Nalgonda: The number of cases of couples ‘surrendering’ or leaving the unwanted baby girls in Nalgonda district has come down significantly due to the change in attitude among the parents towards the girl child.
The awareness programme launched by the district authorities and various government schemes to check sex discrimination has resulted in a positive change in the society, District Child Protection Officer (DCPO) Kasarala Ganesh told Telangana Today.
To curb infanticide or sale of girl child and to prevent the parents from dumping them in bushes or throwing in nalas, the Integrated Child Protection Unit Scheme (ICPS) ‘Ooyala’ or cradle scheme in Devarakonda division of the district asking parents to leave or drop their unwanted baby girls in the cradle set up at the healthcare unit in secrecy if they don’t want to raise them. The ‘surrendered’ girl children were lodged in Sishugruhas at Nalgonda and Devarakonda.
According to official figures, the number of ‘surrendered’ girl children decreased to 13 in 2020 from 23 in 2019, which indicated the change in attitude of parents towards the girl child. About 31 girl babies were ‘surrendered’ to ICPS Unit in 2013, 34 in 2014, 53 in 2015, 55 in 2016, 95 in 2017, 26 in 2018, 23 in 2019 and 13 in 2020. Almost all the surrendered babies in the district were girls.
“After taking charge of the children from parents under ‘Ooyala’ scheme, we send them for a health check-up at the government hospital and admit them in Sishugruha. A special report on the babies is maintained by Sishugruha officials. All the surrendered girl babies are usually only a few days old. We often face problems while completing the process of taking charge of such infants from their parents,” Ganesh said, adding that in some cases, parents call up the ICPS unit and warn that they should not be held responsible if the baby dies because of any delay in taking the girl child.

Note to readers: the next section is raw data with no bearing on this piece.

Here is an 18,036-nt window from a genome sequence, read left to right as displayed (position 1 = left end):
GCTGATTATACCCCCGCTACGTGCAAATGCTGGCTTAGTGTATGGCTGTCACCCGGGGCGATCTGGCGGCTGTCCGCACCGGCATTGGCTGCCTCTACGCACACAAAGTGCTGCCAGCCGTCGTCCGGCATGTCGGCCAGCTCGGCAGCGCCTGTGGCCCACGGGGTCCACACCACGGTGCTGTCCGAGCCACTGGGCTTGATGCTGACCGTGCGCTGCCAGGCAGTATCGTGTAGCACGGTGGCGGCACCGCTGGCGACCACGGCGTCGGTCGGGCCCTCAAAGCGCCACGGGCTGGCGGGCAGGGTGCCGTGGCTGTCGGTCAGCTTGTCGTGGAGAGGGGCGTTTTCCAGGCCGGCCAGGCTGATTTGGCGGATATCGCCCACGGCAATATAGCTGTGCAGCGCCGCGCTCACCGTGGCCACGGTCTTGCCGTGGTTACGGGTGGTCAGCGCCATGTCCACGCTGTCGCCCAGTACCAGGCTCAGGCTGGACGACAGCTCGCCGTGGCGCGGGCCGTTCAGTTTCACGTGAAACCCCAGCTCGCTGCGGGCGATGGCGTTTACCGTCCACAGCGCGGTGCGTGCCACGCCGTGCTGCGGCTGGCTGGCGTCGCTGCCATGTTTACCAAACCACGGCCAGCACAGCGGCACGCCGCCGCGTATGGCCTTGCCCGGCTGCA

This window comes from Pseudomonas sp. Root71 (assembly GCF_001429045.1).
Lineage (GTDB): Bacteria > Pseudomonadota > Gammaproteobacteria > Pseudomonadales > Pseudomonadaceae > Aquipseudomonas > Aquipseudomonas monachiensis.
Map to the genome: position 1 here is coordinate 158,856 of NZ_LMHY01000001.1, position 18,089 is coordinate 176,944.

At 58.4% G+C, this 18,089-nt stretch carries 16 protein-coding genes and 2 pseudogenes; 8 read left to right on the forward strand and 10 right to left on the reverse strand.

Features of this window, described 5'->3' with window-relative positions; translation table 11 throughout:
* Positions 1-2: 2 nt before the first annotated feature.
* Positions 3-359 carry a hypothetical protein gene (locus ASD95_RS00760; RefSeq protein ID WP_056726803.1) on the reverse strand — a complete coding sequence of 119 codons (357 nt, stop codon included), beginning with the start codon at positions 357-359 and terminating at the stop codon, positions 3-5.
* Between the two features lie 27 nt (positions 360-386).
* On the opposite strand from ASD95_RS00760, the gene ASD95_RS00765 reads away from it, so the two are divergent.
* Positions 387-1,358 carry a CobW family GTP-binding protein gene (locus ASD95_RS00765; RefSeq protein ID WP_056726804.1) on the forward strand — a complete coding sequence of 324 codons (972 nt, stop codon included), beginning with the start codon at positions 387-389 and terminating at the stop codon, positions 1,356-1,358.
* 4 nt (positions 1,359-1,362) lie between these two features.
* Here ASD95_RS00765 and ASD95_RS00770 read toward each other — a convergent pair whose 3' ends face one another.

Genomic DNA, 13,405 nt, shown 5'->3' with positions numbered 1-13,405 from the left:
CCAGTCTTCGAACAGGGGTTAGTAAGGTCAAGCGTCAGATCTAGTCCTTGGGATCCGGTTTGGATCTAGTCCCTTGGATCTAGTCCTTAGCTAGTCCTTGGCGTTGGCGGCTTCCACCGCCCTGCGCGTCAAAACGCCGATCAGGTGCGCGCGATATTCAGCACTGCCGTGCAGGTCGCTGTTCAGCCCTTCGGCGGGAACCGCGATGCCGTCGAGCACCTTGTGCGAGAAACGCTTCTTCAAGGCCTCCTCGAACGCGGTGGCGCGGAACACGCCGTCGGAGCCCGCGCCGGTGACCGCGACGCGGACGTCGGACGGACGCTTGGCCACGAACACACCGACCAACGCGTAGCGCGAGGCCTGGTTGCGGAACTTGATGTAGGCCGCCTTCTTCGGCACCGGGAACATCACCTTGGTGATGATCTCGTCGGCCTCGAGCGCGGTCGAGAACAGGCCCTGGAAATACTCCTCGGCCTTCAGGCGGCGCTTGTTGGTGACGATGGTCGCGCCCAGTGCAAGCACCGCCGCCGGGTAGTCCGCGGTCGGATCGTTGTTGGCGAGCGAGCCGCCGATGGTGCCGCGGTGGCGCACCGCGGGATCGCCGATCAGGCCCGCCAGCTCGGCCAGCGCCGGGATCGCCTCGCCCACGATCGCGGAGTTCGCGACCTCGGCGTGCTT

This, he said, puts the ICPS staff on tenterhooks. “In some cases, fathers vanish if their wives give birth to a baby girl, putting us in a quandary since the father’s signature is a must on the declaration form before handing over the child to the ICPS unit. We take the help of sarpanches to trace and pursue the fathers to sign on the declaration forms,” he said.
Stating that generally parents do not like to surrender the first girl child to ICPS unit, he said they choose the option to surrender only after having a third girl child. “Multiple socio-economic reasons lead the parents to surrender the girl child. Definitely, it is discrimination towards girl child that needs to be checked. When the surrendered girl child is produced before the CWC, we enquire about the family condition of the surrendered child. We give the parents the option to take back their daughter within 60 days if they change their mind,” he said.
District Coordinator of Gramya Resource Centre for Women Siramdas Anjali said they had appointed a volunteer in all the villages of 11 mandals in Devarakonda division in the district. “On getting information from volunteers about any parent deciding to surrender their baby girl to ICPS, we rush to their house and counsel them. He try to persuade them to keep the baby with them for six months and then take a final decision,” she said, adding that the Centre also gives them an assurance of providing help in the form of rice and other groceries for six months to avoid additional burden due to the new addition to their family.
“Gramya Resource Centre is extending such support to 80 families in Devarakonda division. Keeping the baby for six months with them also helps in bonding between parents and the baby, increasing the possibility of parents wanting to keep the child with them only. We also bear the cost of treatment if the baby falls sick during these six months. We have succeeded in pursuing hundreds of parents from surrendering their girl child to the ICPS unit in the last 13 years,” she added.
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